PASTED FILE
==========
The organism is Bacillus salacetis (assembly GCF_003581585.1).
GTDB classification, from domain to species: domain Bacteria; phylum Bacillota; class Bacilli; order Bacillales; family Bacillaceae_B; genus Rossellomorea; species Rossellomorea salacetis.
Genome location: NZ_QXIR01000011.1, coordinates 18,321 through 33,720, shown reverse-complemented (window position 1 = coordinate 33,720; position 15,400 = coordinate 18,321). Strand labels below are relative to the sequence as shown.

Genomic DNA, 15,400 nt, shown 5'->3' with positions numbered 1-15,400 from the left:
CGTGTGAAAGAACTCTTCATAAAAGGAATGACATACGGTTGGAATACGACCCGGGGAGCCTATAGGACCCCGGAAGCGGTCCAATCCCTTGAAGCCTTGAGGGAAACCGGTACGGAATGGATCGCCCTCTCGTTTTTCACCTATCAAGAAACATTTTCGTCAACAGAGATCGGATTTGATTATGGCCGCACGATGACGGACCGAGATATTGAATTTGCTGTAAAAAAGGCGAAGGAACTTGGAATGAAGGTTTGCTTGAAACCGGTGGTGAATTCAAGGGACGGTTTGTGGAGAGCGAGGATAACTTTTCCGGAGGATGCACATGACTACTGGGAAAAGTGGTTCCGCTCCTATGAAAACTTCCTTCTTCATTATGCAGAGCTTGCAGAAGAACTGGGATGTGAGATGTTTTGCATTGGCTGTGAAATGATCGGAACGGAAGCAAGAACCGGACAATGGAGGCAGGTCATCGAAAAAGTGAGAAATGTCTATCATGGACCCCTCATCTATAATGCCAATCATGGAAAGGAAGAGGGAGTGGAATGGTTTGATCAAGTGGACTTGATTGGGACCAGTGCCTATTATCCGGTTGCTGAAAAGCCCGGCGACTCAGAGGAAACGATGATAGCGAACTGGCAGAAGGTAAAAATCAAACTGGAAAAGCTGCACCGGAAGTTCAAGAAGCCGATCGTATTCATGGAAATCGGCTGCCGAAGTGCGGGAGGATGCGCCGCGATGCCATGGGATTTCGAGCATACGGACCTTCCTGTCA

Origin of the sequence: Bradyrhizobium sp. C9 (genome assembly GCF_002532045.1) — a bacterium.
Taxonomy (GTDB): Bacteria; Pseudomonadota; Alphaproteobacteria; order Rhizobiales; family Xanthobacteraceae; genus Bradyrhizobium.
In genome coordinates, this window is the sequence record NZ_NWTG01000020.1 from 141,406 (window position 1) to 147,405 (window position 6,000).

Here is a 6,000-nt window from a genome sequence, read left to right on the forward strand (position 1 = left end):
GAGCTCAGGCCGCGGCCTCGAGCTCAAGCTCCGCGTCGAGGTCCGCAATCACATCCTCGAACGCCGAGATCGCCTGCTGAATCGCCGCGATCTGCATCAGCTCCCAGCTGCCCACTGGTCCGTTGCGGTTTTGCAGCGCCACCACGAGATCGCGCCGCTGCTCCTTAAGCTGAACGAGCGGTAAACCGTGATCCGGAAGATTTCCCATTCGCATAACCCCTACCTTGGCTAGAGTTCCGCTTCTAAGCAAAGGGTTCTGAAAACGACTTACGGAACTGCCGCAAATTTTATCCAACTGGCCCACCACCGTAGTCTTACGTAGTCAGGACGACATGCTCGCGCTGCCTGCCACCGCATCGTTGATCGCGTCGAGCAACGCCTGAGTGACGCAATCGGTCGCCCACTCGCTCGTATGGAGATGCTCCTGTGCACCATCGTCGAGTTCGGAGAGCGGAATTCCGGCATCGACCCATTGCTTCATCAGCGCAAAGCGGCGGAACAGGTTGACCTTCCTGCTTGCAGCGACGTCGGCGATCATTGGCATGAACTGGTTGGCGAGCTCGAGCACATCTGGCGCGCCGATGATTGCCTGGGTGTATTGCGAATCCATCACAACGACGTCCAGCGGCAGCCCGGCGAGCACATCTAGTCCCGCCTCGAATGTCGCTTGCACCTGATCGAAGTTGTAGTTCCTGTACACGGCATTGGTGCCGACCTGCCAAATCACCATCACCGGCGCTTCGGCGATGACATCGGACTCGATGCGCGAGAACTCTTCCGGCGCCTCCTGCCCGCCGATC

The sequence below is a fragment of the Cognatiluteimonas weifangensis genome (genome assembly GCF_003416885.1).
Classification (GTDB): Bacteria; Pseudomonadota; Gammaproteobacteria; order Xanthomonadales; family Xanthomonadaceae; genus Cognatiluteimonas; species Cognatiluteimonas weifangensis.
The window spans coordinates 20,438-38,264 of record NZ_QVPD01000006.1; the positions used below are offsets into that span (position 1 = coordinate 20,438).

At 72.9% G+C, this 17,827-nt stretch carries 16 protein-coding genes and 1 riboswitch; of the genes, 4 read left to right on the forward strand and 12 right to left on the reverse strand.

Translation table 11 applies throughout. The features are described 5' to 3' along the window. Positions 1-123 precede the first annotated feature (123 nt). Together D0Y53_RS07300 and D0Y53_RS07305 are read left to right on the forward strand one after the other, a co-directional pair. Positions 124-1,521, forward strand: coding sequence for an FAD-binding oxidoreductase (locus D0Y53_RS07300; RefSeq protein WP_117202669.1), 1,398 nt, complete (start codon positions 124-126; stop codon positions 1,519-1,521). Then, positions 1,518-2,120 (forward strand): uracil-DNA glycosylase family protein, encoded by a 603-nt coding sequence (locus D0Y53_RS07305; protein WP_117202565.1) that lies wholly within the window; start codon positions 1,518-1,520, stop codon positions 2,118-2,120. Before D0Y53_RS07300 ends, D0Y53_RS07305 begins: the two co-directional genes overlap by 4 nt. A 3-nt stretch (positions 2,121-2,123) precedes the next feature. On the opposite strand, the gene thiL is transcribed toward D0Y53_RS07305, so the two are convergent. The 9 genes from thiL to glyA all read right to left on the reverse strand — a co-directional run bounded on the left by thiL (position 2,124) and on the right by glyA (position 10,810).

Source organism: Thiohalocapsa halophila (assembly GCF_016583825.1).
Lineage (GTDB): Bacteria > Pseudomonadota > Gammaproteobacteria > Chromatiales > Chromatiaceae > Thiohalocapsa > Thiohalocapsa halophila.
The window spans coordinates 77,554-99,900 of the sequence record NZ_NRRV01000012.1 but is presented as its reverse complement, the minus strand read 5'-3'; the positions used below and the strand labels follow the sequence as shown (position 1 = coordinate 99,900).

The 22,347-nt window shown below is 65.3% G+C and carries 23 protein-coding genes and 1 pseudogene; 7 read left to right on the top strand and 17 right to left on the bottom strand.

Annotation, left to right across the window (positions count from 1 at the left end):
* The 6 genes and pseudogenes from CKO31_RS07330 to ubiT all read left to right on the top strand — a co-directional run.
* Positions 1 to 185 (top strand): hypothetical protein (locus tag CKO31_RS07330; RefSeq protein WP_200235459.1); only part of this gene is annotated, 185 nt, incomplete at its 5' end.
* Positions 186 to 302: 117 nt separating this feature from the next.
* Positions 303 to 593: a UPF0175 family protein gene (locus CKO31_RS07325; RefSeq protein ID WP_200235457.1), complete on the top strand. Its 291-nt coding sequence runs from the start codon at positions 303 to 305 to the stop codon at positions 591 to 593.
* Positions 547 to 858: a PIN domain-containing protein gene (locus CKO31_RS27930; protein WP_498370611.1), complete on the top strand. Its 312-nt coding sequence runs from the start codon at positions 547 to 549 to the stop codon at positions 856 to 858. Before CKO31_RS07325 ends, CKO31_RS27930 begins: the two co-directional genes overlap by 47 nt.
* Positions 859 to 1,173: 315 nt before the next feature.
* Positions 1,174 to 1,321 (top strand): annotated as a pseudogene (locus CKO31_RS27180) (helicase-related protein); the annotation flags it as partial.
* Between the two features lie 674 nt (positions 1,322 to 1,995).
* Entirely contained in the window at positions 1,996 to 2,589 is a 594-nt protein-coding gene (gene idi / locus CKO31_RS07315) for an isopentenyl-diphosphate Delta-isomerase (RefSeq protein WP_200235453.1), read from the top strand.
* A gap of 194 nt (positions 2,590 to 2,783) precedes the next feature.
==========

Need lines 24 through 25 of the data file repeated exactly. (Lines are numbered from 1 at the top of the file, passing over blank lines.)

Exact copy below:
* Positions 303 to 593: a UPF0175 family protein gene (locus CKO31_RS07325; RefSeq protein ID WP_200235457.1), complete on the top strand. Its 291-nt coding sequence runs from the start codon at positions 303 to 305 to the stop codon at positions 591 to 593.
* Positions 547 to 858: a PIN domain-containing protein gene (locus CKO31_RS27930; protein WP_498370611.1), complete on the top strand. Its 312-nt coding sequence runs from the start codon at positions 547 to 549 to the stop codon at positions 856 to 858. Before CKO31_RS07325 ends, CKO31_RS27930 begins: the two co-directional genes overlap by 47 nt.